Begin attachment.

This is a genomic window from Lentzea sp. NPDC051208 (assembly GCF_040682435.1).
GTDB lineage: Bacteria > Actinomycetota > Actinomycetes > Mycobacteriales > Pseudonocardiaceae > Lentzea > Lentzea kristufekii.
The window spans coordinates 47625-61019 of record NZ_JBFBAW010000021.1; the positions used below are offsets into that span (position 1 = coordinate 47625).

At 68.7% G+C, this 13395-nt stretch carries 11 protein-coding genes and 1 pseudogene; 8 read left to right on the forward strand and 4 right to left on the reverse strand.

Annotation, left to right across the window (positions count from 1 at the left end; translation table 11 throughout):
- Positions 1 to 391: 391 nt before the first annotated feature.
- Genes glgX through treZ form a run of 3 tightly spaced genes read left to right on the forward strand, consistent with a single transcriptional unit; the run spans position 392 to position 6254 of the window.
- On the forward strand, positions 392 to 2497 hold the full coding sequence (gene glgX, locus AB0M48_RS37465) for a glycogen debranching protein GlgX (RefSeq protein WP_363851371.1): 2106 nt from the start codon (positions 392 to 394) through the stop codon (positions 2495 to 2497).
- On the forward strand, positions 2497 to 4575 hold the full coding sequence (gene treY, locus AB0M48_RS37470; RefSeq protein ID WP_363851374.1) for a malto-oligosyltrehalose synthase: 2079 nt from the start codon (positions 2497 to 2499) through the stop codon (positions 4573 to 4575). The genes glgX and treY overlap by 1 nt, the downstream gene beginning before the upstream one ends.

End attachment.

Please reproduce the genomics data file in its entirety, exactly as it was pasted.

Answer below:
This is a genomic window from Lentzea sp. NPDC051208 (assembly GCF_040682435.1).
GTDB lineage: Bacteria > Actinomycetota > Actinomycetes > Mycobacteriales > Pseudonocardiaceae > Lentzea > Lentzea kristufekii.
The window spans coordinates 47625-61019 of record NZ_JBFBAW010000021.1; the positions used below are offsets into that span (position 1 = coordinate 47625).

At 68.7% G+C, this 13395-nt stretch carries 11 protein-coding genes and 1 pseudogene; 8 read left to right on the forward strand and 4 right to left on the reverse strand.

Annotation, left to right across the window (positions count from 1 at the left end; translation table 11 throughout):
- Positions 1 to 391: 391 nt before the first annotated feature.
- Genes glgX through treZ form a run of 3 tightly spaced genes read left to right on the forward strand, consistent with a single transcriptional unit; the run spans position 392 to position 6254 of the window.
- On the forward strand, positions 392 to 2497 hold the full coding sequence (gene glgX, locus AB0M48_RS37465) for a glycogen debranching protein GlgX (RefSeq protein WP_363851371.1): 2106 nt from the start codon (positions 392 to 394) through the stop codon (positions 2495 to 2497).
- On the forward strand, positions 2497 to 4575 hold the full coding sequence (gene treY, locus AB0M48_RS37470; RefSeq protein ID WP_363851374.1) for a malto-oligosyltrehalose synthase: 2079 nt from the start codon (positions 2497 to 2499) through the stop codon (positions 4573 to 4575). The genes glgX and treY overlap by 1 nt, the downstream gene beginning before the upstream one ends.